Disastrous global warming scenarios, ionizing radiation, and new uses of genetic technologies thus exemplify the kinds of unconfined experiments with the human environment which characterize the risk society, a world in which “the very idea of controllability, certainty, or security-which is so fundamental in the first modernity-collapses.” And yet despite its somewhat grim emphasis on risk and hazards, the model is remarkable for its optimism: With the inevitability of risk-sharing as a basis for community, there is the possibility (albeit one based on necessity) for opening new social sites for direct democratic politics in areas that have historically been closed to public participation, such as in law, environment and resource policy, medicine and health, and in the politics of science and technology. There are indeed many limited examples of such political achievements in risk politics and the sub-politics of risk definition, including historical and ongoing struggles over workplace health rights and regulations, new forms of public accountability in scientific and medical research, and in the successes of varied Green and environmental justice movements.
Beyond the immediate aims of those engaged in particular issue-oriented struggles, and even where those struggles may appear merely as the defense of de facto rights, these risk conflicts, when viewed with lenses ground in Beck’s utopian theory, have at times served as “leveling effects” that have mobilized activists, legitimated new rights demands, and impelled the creations of new political subjects. He writes:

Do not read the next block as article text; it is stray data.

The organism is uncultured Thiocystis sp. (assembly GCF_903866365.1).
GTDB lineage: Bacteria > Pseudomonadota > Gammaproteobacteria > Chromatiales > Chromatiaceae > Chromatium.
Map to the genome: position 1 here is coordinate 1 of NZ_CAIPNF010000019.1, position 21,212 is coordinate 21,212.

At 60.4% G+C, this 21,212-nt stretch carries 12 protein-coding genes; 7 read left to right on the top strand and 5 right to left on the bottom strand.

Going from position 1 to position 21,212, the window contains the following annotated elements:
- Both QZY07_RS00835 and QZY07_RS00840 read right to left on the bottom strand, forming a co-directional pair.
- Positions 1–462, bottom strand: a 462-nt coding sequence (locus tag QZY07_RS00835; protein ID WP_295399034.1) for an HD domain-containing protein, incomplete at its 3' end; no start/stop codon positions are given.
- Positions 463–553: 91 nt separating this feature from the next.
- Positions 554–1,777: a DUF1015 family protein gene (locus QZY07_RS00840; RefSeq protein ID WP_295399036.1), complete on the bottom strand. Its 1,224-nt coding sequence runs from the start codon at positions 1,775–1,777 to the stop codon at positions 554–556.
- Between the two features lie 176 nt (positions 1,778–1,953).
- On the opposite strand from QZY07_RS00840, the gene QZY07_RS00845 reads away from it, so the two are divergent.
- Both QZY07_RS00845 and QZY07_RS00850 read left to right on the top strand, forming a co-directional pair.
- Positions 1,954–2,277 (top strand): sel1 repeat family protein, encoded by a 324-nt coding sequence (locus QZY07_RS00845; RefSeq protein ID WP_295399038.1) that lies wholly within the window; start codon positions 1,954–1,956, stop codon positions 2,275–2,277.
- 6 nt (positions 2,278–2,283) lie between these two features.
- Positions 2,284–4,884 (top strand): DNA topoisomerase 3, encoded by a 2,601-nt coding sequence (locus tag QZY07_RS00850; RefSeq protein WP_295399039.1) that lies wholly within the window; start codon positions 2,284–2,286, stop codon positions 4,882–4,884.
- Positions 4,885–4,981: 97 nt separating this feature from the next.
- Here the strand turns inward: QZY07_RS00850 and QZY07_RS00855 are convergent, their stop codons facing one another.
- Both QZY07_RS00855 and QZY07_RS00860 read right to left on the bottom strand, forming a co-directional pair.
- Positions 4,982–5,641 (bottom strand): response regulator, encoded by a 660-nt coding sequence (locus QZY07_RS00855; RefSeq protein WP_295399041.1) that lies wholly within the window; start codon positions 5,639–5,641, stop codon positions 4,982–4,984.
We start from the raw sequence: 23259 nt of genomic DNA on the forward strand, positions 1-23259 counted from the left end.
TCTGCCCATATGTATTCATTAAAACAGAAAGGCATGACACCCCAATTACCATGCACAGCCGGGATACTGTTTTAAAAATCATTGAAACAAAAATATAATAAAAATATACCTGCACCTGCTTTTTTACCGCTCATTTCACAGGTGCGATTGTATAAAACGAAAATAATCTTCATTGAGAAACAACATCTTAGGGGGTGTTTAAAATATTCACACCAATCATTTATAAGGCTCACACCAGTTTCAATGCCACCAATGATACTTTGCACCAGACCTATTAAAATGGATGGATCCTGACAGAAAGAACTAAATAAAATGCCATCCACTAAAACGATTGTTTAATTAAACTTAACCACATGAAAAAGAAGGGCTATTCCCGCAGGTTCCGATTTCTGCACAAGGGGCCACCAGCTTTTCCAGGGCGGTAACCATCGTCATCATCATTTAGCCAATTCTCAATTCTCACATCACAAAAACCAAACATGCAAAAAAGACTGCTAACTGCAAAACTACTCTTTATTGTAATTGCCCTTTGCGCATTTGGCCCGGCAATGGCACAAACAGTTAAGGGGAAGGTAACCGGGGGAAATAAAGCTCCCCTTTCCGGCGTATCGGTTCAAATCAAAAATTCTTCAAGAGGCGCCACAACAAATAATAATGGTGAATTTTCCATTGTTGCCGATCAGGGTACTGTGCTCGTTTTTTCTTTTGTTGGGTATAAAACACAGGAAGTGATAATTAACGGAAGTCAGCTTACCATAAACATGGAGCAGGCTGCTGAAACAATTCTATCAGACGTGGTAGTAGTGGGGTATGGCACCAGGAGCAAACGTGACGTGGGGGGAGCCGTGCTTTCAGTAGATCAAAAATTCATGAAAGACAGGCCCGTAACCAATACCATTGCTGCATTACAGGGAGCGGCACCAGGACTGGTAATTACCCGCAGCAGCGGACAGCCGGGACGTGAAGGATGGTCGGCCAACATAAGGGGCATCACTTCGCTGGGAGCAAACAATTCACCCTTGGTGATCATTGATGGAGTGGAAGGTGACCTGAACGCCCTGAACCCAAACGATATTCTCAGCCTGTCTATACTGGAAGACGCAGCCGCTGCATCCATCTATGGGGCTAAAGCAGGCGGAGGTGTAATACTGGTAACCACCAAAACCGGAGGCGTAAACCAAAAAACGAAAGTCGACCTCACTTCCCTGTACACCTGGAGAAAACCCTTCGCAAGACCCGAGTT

To be sure, risk cannot be banned from modern life, but we can and indeed should achieve new institutional arrangements that can better cope with the risks we are presently facing; not with the idea that we might be able to regain full control, but much more with the idea in mind that we have to find ways to deal democratically with the ambivalences of modern life and decide democratically which risks we want to take.
First published in German in 1988 in the wake of the unprecedented 1986 Chernobyl nuclear disaster, which scattered radiation from Ukraine in the (former) Soviet Union across international boundaries in northern and western Europe and North America, the Risk Society also gained currency alongside the rise of the German Green Party during the 1990s. Beck continued to develop his risk society concept in a series of essays written throughout the decade, later collected in the 1999 World Risk Society volume, in which the global and transnational dimensions of risk production are emphasized. Beck also develops in the latter work a more nuanced critique of science, and the role of scientific uncertainty, in risk politics. It is still the scientific-technical products and by-products of industrial and military political economies that have figured so prominently in the generation of environmental and public health hazards.